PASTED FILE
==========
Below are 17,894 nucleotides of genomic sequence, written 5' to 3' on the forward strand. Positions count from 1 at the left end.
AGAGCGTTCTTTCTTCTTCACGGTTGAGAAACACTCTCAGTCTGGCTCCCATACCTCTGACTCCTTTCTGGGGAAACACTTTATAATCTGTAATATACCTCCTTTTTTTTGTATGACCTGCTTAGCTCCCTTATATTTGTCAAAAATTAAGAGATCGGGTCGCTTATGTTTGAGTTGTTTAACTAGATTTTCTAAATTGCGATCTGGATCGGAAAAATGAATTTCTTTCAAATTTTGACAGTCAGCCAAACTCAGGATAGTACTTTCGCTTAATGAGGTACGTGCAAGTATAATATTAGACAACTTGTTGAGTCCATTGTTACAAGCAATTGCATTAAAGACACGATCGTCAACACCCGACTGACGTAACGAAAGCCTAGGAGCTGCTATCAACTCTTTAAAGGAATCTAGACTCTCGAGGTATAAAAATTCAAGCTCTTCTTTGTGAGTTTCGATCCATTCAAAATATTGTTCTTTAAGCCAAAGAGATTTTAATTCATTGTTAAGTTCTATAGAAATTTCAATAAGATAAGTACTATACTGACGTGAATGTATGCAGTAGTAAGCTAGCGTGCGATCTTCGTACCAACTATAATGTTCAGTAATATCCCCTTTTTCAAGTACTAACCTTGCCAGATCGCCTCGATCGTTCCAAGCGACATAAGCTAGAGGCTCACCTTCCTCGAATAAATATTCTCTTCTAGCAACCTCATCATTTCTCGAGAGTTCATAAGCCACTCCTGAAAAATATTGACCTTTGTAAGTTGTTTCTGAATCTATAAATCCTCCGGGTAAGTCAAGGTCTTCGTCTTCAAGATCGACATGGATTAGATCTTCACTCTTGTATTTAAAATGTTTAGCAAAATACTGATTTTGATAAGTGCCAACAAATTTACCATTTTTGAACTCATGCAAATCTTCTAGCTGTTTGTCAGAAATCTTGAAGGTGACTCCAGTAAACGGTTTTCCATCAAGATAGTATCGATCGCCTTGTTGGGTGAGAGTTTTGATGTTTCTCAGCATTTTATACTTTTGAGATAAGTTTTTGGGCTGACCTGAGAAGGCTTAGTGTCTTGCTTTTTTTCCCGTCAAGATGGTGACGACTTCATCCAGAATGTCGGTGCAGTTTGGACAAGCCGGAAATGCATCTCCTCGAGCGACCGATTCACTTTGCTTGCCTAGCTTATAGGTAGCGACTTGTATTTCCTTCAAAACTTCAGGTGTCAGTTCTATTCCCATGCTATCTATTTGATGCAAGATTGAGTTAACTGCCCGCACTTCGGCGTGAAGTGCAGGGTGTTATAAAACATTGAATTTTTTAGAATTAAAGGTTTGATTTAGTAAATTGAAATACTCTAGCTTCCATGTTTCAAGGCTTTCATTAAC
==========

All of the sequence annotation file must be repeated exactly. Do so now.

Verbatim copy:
Below are 17,894 nucleotides of genomic sequence, written 5' to 3' on the forward strand. Positions count from 1 at the left end.
AGAGCGTTCTTTCTTCTTCACGGTTGAGAAACACTCTCAGTCTGGCTCCCATACCTCTGACTCCTTTCTGGGGAAACACTTTATAATCTGTAATATACCTCCTTTTTTTTGTATGACCTGCTTAGCTCCCTTATATTTGTCAAAAATTAAGAGATCGGGTCGCTTATGTTTGAGTTGTTTAACTAGATTTTCTAAATTGCGATCTGGATCGGAAAAATGAATTTCTTTCAAATTTTGACAGTCAGCCAAACTCAGGATAGTACTTTCGCTTAATGAGGTACGTGCAAGTATAATATTAGACAACTTGTTGAGTCCATTGTTACAAGCAATTGCATTAAAGACACGATCGTCAACACCCGACTGACGTAACGAAAGCCTAGGAGCTGCTATCAACTCTTTAAAGGAATCTAGACTCTCGAGGTATAAAAATTCAAGCTCTTCTTTGTGAGTTTCGATCCATTCAAAATATTGTTCTTTAAGCCAAAGAGATTTTAATTCATTGTTAAGTTCTATAGAAATTTCAATAAGATAAGTACTATACTGACGTGAATGTATGCAGTAGTAAGCTAGCGTGCGATCTTCGTACCAACTATAATGTTCAGTAATATCCCCTTTTTCAAGTACTAACCTTGCCAGATCGCCTCGATCGTTCCAAGCGACATAAGCTAGAGGCTCACCTTCCTCGAATAAATATTCTCTTCTAGCAACCTCATCATTTCTCGAGAGTTCATAAGCCACTCCTGAAAAATATTGACCTTTGTAAGTTGTTTCTGAATCTATAAATCCTCCGGGTAAGTCAAGGTCTTCGTCTTCAAGATCGACATGGATTAGATCTTCACTCTTGTATTTAAAATGTTTAGCAAAATACTGATTTTGATAAGTGCCAACAAATTTACCATTTTTGAACTCATGCAAATCTTCTAGCTGTTTGTCAGAAATCTTGAAGGTGACTCCAGTAAACGGTTTTCCATCAAGATAGTATCGATCGCCTTGTTGGGTGAGAGTTTTGATGTTTCTCAGCATTTTATACTTTTGAGATAAGTTTTTGGGCTGACCTGAGAAGGCTTAGTGTCTTGCTTTTTTTCCCGTCAAGATGGTGACGACTTCATCCAGAATGTCGGTGCAGTTTGGACAAGCCGGAAATGCATCTCCTCGAGCGACCGATTCACTTTGCTTGCCTAGCTTATAGGTAGCGACTTGTATTTCCTTCAAAACTTCAGGTGTCAGTTCTATTCCCATGCTATCTATTTGATGCAAGATTGAGTTAACTGCCCGCACTTCGGCGTGAAGTGCAGGGTGTTATAAAACATTGAATTTTTTAGAATTAAAGGTTTGATTTAGTAAATTGAAATACTCTAGCTTCCATGTTTCAAGGCTTTCATTAAC